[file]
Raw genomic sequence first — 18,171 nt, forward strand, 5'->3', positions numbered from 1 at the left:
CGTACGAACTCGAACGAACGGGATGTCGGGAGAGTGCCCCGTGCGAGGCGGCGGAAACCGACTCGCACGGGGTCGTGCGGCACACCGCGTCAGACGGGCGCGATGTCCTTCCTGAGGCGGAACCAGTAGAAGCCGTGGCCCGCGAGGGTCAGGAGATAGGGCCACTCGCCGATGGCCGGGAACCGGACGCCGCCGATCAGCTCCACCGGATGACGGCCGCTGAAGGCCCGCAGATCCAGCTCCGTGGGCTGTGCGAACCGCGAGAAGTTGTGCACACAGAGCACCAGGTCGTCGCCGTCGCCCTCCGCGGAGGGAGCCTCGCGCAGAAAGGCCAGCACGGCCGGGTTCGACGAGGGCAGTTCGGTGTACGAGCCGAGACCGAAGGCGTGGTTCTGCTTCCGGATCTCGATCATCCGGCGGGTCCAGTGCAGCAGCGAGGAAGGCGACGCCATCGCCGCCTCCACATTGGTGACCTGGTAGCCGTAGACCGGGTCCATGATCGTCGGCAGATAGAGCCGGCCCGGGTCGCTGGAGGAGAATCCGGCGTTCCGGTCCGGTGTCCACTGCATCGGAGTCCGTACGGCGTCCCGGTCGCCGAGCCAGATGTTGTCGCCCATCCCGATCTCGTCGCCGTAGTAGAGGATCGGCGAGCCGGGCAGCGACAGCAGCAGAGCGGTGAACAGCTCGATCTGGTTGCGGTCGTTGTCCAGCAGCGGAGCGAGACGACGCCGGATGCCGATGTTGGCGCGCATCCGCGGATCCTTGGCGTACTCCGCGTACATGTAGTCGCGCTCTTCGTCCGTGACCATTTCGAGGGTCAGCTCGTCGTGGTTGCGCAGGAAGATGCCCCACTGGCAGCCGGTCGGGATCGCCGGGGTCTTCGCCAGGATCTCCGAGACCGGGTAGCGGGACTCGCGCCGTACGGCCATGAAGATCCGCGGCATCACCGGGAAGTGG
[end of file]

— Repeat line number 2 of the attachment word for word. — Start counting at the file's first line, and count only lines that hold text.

CGTACGAACTCGAACGAACGGGATGTCGGGAGAGTGCCCCGTGCGAGGCGGCGGAAACCGACTCGCACGGGGTCGTGCGGCACACCGCGTCAGACGGGCGCGATGTCCTTCCTGAGGCGGAACCAGTAGAAGCCGTGGCCCGCGAGGGTCAGGAGATAGGGCCACTCGCCGATGGCCGGGAACCGGACGCCGCCGATCAGCTCCACCGGATGACGGCCGCTGAAGGCCCGCAGATCCAGCTCCGTGGGCTGTGCGAACCGCGAGAAGTTGTGCACACAGAGCACCAGGTCGTCGCCGTCGCCCTCCGCGGAGGGAGCCTCGCGCAGAAAGGCCAGCACGGCCGGGTTCGACGAGGGCAGTTCGGTGTACGAGCCGAGACCGAAGGCGTGGTTCTGCTTCCGGATCTCGATCATCCGGCGGGTCCAGTGCAGCAGCGAGGAAGGCGACGCCATCGCCGCCTCCACATTGGTGACCTGGTAGCCGTAGACCGGGTCCATGATCGTCGGCAGATAGAGCCGGCCCGGGTCGCTGGAGGAGAATCCGGCGTTCCGGTCCGGTGTCCACTGCATCGGAGTCCGTACGGCGTCCCGGTCGCCGAGCCAGATGTTGTCGCCCATCCCGATCTCGTCGCCGTAGTAGAGGATCGGCGAGCCGGGCAGCGACAGCAGCAGAGCGGTGAACAGCTCGATCTGGTTGCGGTCGTTGTCCAGCAGCGGAGCGAGACGACGCCGGATGCCGATGTTGGCGCGCATCCGCGGATCCTTGGCGTACTCCGCGTACATGTAGTCGCGCTCTTCGTCCGTGACCATTTCGAGGGTCAGCTCGTCGTGGTTGCGCAGGAAGATGCCCCACTGGCAGCCGGTCGGGATCGCCGGGGTCTTCGCCAGGATCTCCGAGACCGGGTAGCGGGACTCGCGCCGTACGGCCATGAAGATCCGCGGCATCACCGGGAAGTGG